In Gerda Märtens’ rendering of this style, she brushes the paint to create warm and glowing scenery for Jon, a polar bear, to share with us.
Jon has left his home near the shore, because the driving rain has moved in. It pours “nagu oavarrest” (“like a beanstalk”)! His town was once a place that would bring a smile to his face, and a glimmer to his camera lens. It drew visiting bears from out-of-town. But the sun that shined brilliantly over his home in the morning has been swallowed up by a sinister sky of grey, for an undetermined amount of time. Rain inundates his town and the snow is washed away. What is most precious to him is gone. The townsfolk dance and party inside at first, until the water floods the streets. Jon becomes physically unwell. For his safety, and to retrieve the beauty he knew before, he decides he must leave. He packs his bag, takes his camera, and travels to the Arctic circle.
Two mysteries accompany him on his way: what will it be like in this new place? And what’s in that box that his vanaisa (grandpa) gave him, with specific instructions to only open it if it was absolutely necessary?
Märtens tastefully depicts the feelings of loss and disruption with this tension of the story arc, but restores hope and light by the very end. It’s a serious and sincere picture book, but one that is always eloquent and natural in its delivery.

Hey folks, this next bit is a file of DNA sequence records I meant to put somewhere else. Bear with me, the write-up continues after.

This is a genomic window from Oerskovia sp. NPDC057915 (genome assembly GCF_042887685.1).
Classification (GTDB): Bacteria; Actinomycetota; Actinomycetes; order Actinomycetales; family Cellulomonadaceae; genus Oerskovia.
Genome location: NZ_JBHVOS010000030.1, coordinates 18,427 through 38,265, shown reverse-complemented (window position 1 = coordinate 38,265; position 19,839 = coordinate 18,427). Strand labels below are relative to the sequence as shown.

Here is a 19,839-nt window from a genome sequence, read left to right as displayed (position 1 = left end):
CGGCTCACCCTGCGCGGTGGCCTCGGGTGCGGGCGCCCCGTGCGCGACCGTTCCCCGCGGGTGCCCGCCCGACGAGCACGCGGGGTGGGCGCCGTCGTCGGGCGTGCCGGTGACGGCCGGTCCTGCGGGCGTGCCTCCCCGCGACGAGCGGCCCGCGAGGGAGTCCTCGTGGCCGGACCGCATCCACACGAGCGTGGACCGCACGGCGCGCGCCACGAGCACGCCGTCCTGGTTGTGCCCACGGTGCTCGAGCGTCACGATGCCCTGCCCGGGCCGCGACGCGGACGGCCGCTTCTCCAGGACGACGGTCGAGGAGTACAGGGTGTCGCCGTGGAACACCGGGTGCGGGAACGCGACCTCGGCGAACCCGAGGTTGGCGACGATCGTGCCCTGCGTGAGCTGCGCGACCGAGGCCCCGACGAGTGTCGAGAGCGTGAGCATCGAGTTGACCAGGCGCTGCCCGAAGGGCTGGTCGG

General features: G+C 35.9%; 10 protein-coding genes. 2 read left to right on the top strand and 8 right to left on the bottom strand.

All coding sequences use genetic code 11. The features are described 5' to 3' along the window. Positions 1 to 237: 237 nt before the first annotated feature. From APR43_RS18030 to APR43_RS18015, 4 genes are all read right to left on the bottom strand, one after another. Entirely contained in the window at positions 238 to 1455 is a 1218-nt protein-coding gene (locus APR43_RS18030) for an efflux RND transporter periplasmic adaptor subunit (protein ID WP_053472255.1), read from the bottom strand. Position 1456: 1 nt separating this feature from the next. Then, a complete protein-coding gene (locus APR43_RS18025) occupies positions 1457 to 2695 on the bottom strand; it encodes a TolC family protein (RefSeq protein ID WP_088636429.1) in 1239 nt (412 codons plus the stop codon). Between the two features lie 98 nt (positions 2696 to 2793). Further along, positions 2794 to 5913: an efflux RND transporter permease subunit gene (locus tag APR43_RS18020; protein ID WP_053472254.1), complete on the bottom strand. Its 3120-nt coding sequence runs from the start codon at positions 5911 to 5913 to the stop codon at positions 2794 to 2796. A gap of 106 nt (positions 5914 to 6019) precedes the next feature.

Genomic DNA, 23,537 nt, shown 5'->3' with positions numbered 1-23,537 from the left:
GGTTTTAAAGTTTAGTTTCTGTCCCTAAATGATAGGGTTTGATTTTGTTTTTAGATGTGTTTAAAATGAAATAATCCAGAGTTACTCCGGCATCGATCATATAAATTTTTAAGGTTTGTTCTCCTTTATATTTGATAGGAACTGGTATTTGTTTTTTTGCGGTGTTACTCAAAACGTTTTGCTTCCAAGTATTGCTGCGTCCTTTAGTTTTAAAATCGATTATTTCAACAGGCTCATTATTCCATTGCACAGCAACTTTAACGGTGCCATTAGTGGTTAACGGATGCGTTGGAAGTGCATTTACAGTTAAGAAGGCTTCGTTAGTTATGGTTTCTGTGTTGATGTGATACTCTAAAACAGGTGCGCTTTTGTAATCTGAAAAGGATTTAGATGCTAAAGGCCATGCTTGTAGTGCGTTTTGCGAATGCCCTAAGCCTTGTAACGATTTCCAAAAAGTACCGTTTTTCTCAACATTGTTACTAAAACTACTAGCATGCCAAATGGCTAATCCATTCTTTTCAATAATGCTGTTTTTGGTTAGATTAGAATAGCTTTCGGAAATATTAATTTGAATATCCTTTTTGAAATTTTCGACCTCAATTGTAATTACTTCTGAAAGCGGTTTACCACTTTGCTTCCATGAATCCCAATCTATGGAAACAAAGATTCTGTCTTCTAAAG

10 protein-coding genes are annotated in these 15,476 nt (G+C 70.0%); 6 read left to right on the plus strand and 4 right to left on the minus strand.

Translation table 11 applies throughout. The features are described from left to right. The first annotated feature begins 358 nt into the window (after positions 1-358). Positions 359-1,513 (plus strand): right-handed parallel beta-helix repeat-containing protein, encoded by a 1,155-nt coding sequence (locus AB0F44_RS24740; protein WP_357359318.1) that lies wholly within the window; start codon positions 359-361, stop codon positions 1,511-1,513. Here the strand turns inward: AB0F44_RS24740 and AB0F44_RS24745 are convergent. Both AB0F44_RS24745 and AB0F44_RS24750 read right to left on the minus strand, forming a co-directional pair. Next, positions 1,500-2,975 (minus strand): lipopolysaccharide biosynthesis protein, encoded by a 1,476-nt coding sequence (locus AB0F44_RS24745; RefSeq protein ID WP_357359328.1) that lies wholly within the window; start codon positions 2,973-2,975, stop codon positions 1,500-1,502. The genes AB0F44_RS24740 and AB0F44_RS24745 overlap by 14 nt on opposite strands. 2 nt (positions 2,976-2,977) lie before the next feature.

This is Märtens’ debut as an author, after illustrating many other children’s books and creating editorial illustrations for publications like Täheke. She has chosen to address the theme of climate change and the challenges faced by animals in the process, which isn’t always easy to articulate while keeping focused on a compelling narrative. Jon is believable. He has dreams. He has dimension. We want to stick by his side as he figures out his next steps.
Virmalised is a picture book ideally suited for kids who have started reading more Estonian by themselves and are building their vocabulary and comprehension. It’s in the reading stage just before taking on an “early reader” book.
Fundamentally, I think it’s positive for kids to read stories that relate obliquely to what they hear their families talk about. When family members discuss something like climate change, it must seem like a vague and troubling subject. A story like this could start to make some sense of it, but it doesn’t go out of it’s way to frighten. It’s brisk and entertaining on its own, but then it teaches us something valuable about being strong when overwhelming changes happen.
The texture of the brushwork and coloured pencil is what stood out first for me, and when you savour the words alongside that, it’s a strong book that you’ll come back to for repeat readings. You can find Virmalised on rahvaraamat.ee .
This article was written by Vincent Teetsov as part of the Local Journalism Initiative.